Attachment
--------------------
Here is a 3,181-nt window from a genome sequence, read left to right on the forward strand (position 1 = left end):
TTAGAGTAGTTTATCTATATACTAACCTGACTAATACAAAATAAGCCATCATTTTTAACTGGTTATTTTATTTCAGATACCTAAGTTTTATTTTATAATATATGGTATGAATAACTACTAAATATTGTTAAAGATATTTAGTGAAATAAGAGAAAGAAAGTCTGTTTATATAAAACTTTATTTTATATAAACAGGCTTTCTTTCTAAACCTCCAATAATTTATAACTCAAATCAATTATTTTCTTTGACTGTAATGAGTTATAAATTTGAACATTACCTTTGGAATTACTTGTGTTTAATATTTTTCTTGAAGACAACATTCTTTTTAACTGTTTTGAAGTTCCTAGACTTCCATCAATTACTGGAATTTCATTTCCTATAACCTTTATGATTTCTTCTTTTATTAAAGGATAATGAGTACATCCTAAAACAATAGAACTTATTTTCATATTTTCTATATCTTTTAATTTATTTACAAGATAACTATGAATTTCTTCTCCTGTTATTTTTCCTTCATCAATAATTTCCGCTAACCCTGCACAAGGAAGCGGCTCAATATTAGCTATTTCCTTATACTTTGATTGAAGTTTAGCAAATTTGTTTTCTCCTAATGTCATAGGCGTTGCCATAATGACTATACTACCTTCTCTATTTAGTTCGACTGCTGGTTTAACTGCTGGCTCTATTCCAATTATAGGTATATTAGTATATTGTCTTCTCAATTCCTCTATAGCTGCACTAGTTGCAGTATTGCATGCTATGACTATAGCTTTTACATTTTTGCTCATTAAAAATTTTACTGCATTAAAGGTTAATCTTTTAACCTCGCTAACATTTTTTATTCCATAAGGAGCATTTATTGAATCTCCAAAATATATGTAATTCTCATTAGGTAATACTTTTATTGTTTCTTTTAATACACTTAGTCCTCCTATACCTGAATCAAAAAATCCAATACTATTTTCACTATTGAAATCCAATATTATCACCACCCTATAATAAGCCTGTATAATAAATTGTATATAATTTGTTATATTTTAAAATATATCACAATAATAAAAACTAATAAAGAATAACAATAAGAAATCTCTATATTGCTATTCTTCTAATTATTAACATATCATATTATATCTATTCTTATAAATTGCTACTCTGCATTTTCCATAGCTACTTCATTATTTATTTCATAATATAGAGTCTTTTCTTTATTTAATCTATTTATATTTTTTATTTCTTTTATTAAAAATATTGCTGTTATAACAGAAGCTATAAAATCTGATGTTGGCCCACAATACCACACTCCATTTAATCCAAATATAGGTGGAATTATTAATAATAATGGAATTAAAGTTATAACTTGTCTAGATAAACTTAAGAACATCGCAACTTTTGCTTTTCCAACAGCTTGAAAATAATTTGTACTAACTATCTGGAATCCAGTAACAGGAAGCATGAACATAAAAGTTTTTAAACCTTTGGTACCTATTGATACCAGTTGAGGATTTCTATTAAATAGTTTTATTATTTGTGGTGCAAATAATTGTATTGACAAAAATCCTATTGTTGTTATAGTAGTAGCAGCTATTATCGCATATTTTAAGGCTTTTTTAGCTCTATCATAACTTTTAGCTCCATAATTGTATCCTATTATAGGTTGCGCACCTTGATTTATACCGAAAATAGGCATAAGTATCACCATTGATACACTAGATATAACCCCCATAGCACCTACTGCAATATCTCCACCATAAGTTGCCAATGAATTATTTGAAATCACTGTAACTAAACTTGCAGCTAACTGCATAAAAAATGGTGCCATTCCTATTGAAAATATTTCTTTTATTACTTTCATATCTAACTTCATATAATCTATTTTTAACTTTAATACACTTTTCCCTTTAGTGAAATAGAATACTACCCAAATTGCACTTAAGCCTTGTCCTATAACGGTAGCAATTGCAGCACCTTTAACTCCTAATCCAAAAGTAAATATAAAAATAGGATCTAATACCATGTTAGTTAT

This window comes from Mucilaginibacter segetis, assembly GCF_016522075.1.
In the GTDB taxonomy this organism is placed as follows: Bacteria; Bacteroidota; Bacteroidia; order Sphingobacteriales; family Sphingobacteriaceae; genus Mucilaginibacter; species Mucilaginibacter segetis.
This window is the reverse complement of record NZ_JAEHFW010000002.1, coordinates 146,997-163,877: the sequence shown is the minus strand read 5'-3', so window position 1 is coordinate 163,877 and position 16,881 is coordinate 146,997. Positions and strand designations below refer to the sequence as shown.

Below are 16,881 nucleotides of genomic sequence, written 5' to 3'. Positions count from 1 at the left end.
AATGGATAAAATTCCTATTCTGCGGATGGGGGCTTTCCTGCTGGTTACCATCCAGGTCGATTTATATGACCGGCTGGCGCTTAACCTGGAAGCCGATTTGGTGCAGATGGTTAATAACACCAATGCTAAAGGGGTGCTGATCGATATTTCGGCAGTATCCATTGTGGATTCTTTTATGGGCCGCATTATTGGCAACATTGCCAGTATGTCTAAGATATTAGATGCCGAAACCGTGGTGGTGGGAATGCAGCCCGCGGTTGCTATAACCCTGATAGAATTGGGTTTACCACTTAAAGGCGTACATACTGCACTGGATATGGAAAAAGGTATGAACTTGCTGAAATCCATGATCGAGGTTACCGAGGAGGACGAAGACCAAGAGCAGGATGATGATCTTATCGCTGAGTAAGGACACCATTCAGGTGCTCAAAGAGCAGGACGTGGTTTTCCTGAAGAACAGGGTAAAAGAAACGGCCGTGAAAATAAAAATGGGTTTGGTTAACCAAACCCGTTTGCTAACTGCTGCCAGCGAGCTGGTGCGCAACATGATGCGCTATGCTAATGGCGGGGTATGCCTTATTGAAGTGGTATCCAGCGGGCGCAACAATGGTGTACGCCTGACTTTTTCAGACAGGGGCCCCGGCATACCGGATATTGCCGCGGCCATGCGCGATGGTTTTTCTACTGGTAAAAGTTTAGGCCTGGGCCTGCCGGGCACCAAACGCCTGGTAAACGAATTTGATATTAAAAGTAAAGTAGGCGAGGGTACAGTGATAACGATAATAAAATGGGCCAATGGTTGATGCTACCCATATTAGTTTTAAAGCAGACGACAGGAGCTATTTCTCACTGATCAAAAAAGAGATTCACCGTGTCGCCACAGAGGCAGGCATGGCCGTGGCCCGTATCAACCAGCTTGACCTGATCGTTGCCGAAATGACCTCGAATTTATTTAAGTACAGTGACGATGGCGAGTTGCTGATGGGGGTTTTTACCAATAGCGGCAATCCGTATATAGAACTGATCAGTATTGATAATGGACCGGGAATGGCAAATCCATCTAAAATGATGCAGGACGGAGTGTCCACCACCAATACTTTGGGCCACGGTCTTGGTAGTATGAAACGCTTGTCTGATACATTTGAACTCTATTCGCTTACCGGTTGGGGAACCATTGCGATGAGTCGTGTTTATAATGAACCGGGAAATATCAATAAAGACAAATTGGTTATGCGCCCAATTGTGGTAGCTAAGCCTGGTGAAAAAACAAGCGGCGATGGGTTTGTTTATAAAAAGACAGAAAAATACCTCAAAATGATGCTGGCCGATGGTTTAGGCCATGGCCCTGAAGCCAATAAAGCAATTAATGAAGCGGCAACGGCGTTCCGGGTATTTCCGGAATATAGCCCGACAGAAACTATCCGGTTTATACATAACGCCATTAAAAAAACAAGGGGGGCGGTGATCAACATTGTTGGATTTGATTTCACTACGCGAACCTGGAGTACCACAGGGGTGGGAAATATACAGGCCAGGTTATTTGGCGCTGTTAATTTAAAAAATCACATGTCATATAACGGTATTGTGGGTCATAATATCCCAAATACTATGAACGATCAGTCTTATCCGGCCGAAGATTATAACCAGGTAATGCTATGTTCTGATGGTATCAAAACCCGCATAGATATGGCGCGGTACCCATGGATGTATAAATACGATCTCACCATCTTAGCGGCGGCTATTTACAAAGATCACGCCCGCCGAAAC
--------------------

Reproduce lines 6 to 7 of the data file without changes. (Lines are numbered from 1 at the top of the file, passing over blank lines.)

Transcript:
Below are 16,881 nucleotides of genomic sequence, written 5' to 3'. Positions count from 1 at the left end.
AATGGATAAAATTCCTATTCTGCGGATGGGGGCTTTCCTGCTGGTTACCATCCAGGTCGATTTATATGACCGGCTGGCGCTTAACCTGGAAGCCGATTTGGTGCAGATGGTTAATAACACCAATGCTAAAGGGGTGCTGATCGATATTTCGGCAGTATCCATTGTGGATTCTTTTATGGGCCGCATTATTGGCAACATTGCCAGTATGTCTAAGATATTAGATGCCGAAACCGTGGTGGTGGGAATGCAGCCCGCGGTTGCTATAACCCTGATAGAATTGGGTTTACCACTTAAAGGCGTACATACTGCACTGGATATGGAAAAAGGTATGAACTTGCTGAAATCCATGATCGAGGTTACCGAGGAGGACGAAGACCAAGAGCAGGATGATGATCTTATCGCTGAGTAAGGACACCATTCAGGTGCTCAAAGAGCAGGACGTGGTTTTCCTGAAGAACAGGGTAAAAGAAACGGCCGTGAAAATAAAAATGGGTTTGGTTAACCAAACCCGTTTGCTAACTGCTGCCAGCGAGCTGGTGCGCAACATGATGCGCTATGCTAATGGCGGGGTATGCCTTATTGAAGTGGTATCCAGCGGGCGCAACAATGGTGTACGCCTGACTTTTTCAGACAGGGGCCCCGGCATACCGGATATTGCCGCGGCCATGCGCGATGGTTTTTCTACTGGTAAAAGTTTAGGCCTGGGCCTGCCGGGCACCAAACGCCTGGTAAACGAATTTGATATTAAAAGTAAAGTAGGCGAGGGTACAGTGATAACGATAATAAAATGGGCCAATGGTTGATGCTACCCATATTAGTTTTAAAGCAGACGACAGGAGCTATTTCTCACTGATCAAAAAAGAGATTCACCGTGTCGCCACAGAGGCAGGCATGGCCGTGGCCCGTATCAACCAGCTTGACCTGATCGTTGCCGAAATGACCTCGAATTTATTTAAGTACAGTGACGATGGCGAGTTGCTGATGGGGGTTTTTACCAATAGCGGCAATCCGTATATAGAACTGATCAGTATTGATAATGGACCGGGAATGGCAAATCCATCTAAAATGATGCAGGACGGAGTGTCCACCACCAATACTTTGGGCCACGGTCTTGGTAGTATGAAACGCTTGTCTGATACATTTGAACTCTATTCGCTTACCGGTTGGGGAACCATTGCGATGAGTCGTGTTTATAATGAACCGGGAAATATCAATAAAGACAAATTGGTTATGCGCCCAATTGTGGTAGCTAAGCCTGGTGAAAAAACAAGCGGCGATGGGTTTGTTTATAAAAAGACAGAAAAATACCTCAAAATGATGCTGGCCGATGGTTTAGGCCATGGCCCTGAAGCCAATAAAGCAATTAATGAAGCGGCAACGGCGTTCCGGGTATTTCCGGAATATAGCCCGACAGAAACTATCCGGTTTATACATAACGCCATTAAAAAAACAAGGGGGGCGGTGATCAACATTGTTGGATTTGATTTCACTACGCGAACCTGGAGTACCACAGGGGTGGGAAATATACAGGCCAGGTTATTTGGCGCTGTTAATTTAAAAAATCACATGTCATATAACGGTATTGTGGGTCATAATATCCCAAATACTATGAACGATCAGTCTTATCCGGCCGAAGATTATAACCAGGTAATGCTATGTTCTGATGGTATCAAAACCCGCATAGATATGGCGCGGTACCCATGGATGTATAAATACGATCTCACCATCTTAGCGGCGGCTATTTACAAAGATCACGCCCGCCGAAAC